More than 1 million pounds of food collected through Feed the Bay
Feed the Bay organizers dreamed of hitting their number this time: 1 million pounds of canned goods, dry goods and toiletries collected for 14 food banks since the effort began seven years ago. It was a long shot. To hit that number, volunteer shoppers from 38 area churches would have to purchase and donate 162,000 pounds of food. They didn't – they exceeded their goal by 19,000 pounds, collecting 181,000 pounds of food. "We are just thrilled," said Cindy Perkins, one of the major organizers for the effort.And organizers still haven't counted up the gift cards purchased at various stores or finished picking up food from stores that left bins out after the initial collection. Perkins attributes the large haul to the addition of Nativity Catholic Church and five other churches this year, along with advance publicity. On March 24 and 25, church members and others shopping at local grocery stores filled carts with rice, beans, cereal, toiletries, spaghetti sauce and canned meats. The supplies will help food banks serve the growing number of families that might otherwise go hungry. Feed the Bay's roster of participating churches has steadily grown over the years. It all started in 2005 after Bay Life Church's pastor, the Rev. Mark Saunders, returned from a trip to Texas with a big idea. Congregation members at a church he visited there left their pews after the service and headed for the grocery store to restock a local food bank. "He came back and said 'Let's do something different on Sunday. Today, no church. We're going to be the church,'" said Perkins, Bay Life's connections director. "We had a couple of trucks and wound up really seriously stocking the shelves for ECHO." The Emergency Care Help Organization, a Brandon nonprofit organization that helps families in distress, has come to depend on this annual food drive, as have 13 other area pantries. The effort was a good opportunity for the congregation, too, allowing members to become "the hands and feet of Jesus," Perkins said. "We loved it," from the beginning, Perkins said. "The next year, we had a couple of other churches that wanted to be a part of what we were doing. God really began to birth in us that vision of … making a bigger difference in our community." It has only grown from there. On the weekend of the event, volunteers hustled to hand out shopping lists, sort food and load it into trucks bound for food pantries in various corners of Hillsborough County. "It's not just food," Perkins said. "It's caring for people and being part of something bigger. Larger churches can come alongside the smaller churches that don't always have the manpower to pull something off of this magnitude." Denominations are set aside, replaced by gumption and sweat equity. "I just like helping the homeless and the hungry," said 13-year-old Jaden Garrett of Rivers of Life Church in Brandon, as he passed out grocery lists in front of the Publix on Kingsway Road. "People want to help." Inside Publix and Sweetbay stores across the area, shoppers filled baskets with ramen noodles, toothbrushes, oatmeal and raviolis, then hauled their purchases outside and handed them over to Feed the Bay volunteers. People like Michelle "Flip" Filipowicz worked with each group to ensure there were enough people to hand out lists, sort food and load it into the trucks. "This truck is going straight to Liberty Baptist Church in Plant City, where they have a small food pantry," she said, standing near the truck outside the Sweetbay on State Road 60 in Valrico. "People have been pretty responsive," Filipowicz said. Most already knew about the effort and were happy to take a shopping list. Dee Fridella, the Feed the Bay site coordinator at the Apollo Beach Publix, had volunteers from three churches helping her. "We counted about 120 boxes of food that went directly to our Lord's Lighthouse Mission in Ruskin," Fridella said. "There was so much food, I honestly don't know where they are going to put it all." For volunteer Annette DeZutter, a Bay Life member, the mission was personal. "My son was homeless for three years," DeZutter said. "If I can help feed someone … I wanted to get involved." After the first couple of years of shopping and donating, Bay Life members found themselves with another mission: providing ushers and greeters and child care at Bell Shoals Baptist Church, a megachurch in Valrico that had lost its minister and his son in a plane crash. "We all came together to help them out," Perkins said. Out of that came talks of doing something bigger, and Feed the Bay took a more serious turn. "A dozen or so churches got together and said 'Let's do this.' That year, there were 22 churches," Perkins said. This year, there were 38 – from Brandon, Ruskin, Plant City, Temple Terrace and elsewhere. "It's been an amazing thing," Perkins said. "There are nine denominations involved. For that to happen is almost unheard of in most any capacity." The churches range in size from a few hundred members to a few thousand. Publix and Sweetbay have become the primary sponsors for shopping and loading, but others are also getting involved. The Walgreen on Kingsway Road has set up bins and so have several Advanced Auto Parts stores. The Walmart in Valrico has inquired about getting involved next year, Perkins said. "Our motto is 'Together, We can Do More,' when we put away our denominational differences," Perkins said. "We just want to make a difference. Let people know God loves them."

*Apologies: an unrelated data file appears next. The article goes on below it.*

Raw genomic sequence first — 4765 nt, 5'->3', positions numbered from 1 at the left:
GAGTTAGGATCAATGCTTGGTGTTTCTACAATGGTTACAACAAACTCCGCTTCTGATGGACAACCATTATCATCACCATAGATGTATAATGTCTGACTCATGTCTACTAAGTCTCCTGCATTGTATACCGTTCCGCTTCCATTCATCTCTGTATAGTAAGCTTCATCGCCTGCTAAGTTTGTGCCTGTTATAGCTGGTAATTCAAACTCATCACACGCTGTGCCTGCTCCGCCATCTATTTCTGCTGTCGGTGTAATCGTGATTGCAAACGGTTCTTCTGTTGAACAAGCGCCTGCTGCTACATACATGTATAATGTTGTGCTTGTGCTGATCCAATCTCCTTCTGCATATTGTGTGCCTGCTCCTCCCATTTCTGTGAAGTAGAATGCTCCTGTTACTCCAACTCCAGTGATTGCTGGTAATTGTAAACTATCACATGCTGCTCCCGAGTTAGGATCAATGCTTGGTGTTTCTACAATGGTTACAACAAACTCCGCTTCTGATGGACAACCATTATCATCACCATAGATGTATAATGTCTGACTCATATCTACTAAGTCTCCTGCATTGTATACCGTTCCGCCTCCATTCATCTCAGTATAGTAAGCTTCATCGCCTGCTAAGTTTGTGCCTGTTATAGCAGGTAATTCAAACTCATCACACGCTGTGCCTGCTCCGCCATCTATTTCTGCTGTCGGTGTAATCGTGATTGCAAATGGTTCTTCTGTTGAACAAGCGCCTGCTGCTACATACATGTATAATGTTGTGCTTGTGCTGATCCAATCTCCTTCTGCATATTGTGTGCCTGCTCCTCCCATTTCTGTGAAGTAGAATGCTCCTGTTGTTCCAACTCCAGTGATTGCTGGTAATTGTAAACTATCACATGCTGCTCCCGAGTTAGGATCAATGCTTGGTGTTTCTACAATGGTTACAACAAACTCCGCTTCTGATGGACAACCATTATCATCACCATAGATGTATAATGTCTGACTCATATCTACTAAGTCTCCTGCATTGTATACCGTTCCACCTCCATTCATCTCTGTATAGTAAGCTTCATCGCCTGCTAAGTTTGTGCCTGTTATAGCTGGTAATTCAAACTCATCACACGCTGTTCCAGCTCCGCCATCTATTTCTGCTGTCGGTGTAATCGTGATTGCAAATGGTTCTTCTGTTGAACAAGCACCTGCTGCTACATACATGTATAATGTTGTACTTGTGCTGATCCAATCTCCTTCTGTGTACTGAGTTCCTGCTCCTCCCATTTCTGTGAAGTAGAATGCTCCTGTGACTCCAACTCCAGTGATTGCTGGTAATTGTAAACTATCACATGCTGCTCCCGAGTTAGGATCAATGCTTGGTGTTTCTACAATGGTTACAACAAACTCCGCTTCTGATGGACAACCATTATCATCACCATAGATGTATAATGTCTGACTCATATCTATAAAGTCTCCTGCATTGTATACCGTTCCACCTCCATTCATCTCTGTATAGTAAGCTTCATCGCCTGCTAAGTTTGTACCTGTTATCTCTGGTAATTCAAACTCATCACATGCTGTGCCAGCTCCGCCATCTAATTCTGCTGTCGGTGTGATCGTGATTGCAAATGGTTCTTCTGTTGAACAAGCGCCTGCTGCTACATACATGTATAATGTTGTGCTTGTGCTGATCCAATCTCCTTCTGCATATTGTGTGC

email@example.com (813) 259-7127
Tampa murder suspect told police he wanted to stop neo-Nazi roommates from committing acts of domestic terrorism